Stephen Hargarten is a professor in the Department of Emergency Medicine and serves as the Senior Injury and Policy Advisor for the Comprehensive Injury Center at the Medical College of Wisconsin. His research resides at the vital but neglected intersection of violence prevention, medicine, and health policy, with a particular focus on gun violence as a biopsychosocial disease. Research Features caught up with Stephen about his current research.
Professor Stephen Hargarten has been a vocal advocate of gun violence education in medical schools. His research has also been instrumental in informing the Centers for Disease Control and Prevention’s (CDC) National Violent Death Reporting System (NVDRS), which collates over 600 data elements relating to violent deaths from numerous sources into an anonymous database. His research recognises that an effective social response to the disease of gun violence must be holistic, collaborative, and multidisciplinary. To this end, Hargarten looks beyond the biomedical dimension of gun violence, integrating the social and behavioural determinants that might predispose one to violence. In our interview, we discussed the importance of a biopsychosocial model for the study of gun violence, and looked at Hargarten’s future research plans.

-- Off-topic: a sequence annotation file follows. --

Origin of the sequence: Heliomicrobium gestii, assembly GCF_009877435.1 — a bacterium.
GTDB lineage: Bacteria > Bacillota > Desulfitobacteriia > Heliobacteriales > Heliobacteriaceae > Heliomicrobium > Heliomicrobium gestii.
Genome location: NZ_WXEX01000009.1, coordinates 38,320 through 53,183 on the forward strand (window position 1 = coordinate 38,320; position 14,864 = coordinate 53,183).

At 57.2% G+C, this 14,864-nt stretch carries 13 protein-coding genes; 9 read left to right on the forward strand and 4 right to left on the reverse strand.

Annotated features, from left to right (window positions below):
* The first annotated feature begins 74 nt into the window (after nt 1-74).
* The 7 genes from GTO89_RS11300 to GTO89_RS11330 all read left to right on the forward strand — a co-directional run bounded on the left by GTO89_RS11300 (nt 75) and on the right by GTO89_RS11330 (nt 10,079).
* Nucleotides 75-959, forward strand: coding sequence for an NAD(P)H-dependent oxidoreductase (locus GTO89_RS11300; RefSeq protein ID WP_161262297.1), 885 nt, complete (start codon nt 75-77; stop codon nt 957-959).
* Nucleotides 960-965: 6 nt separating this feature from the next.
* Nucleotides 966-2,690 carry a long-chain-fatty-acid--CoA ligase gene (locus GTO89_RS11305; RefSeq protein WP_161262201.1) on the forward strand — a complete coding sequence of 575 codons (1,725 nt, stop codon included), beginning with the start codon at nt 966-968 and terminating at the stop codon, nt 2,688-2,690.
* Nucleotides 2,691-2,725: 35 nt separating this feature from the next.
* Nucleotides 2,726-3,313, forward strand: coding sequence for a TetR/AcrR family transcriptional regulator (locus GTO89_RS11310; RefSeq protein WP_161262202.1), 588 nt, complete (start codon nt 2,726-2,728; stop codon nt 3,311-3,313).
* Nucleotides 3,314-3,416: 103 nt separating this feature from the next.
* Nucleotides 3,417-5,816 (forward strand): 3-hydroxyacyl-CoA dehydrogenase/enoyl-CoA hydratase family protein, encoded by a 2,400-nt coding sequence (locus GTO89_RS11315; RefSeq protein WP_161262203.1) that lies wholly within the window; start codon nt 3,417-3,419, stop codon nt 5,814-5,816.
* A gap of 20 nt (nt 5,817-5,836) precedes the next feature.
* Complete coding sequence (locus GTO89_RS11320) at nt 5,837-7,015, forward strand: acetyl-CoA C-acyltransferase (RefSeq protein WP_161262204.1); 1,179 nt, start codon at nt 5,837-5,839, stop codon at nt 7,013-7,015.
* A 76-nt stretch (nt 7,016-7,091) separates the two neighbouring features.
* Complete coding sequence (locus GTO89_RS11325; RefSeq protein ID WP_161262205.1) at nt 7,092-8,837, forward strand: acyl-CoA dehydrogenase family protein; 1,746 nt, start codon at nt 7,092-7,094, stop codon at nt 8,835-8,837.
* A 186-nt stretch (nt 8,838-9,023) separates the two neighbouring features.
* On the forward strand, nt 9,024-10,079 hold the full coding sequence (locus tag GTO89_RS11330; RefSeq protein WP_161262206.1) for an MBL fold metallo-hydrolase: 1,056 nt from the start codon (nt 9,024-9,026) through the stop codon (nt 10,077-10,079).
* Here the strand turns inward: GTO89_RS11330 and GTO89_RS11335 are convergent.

Could you explain what is meant by the term ‘biopsychosocial disease’, and how the term relates to the research you are undertaking into gun violence?
For the past century, medical school education and treatments have been steeped in the biomedical sciences including physiology, pathology, anatomy, biochemistry, and immunology. Physician-scientists have devoted their research to these basic sciences, with laboratories discovering more and more elements of cellular metabolism and organ function. This is all good! But over the past several decades, there has been increasing interest in broadening the curriculum of medical schools and pulling in other sciences to further inform how one takes care of patients and the communities they reside in.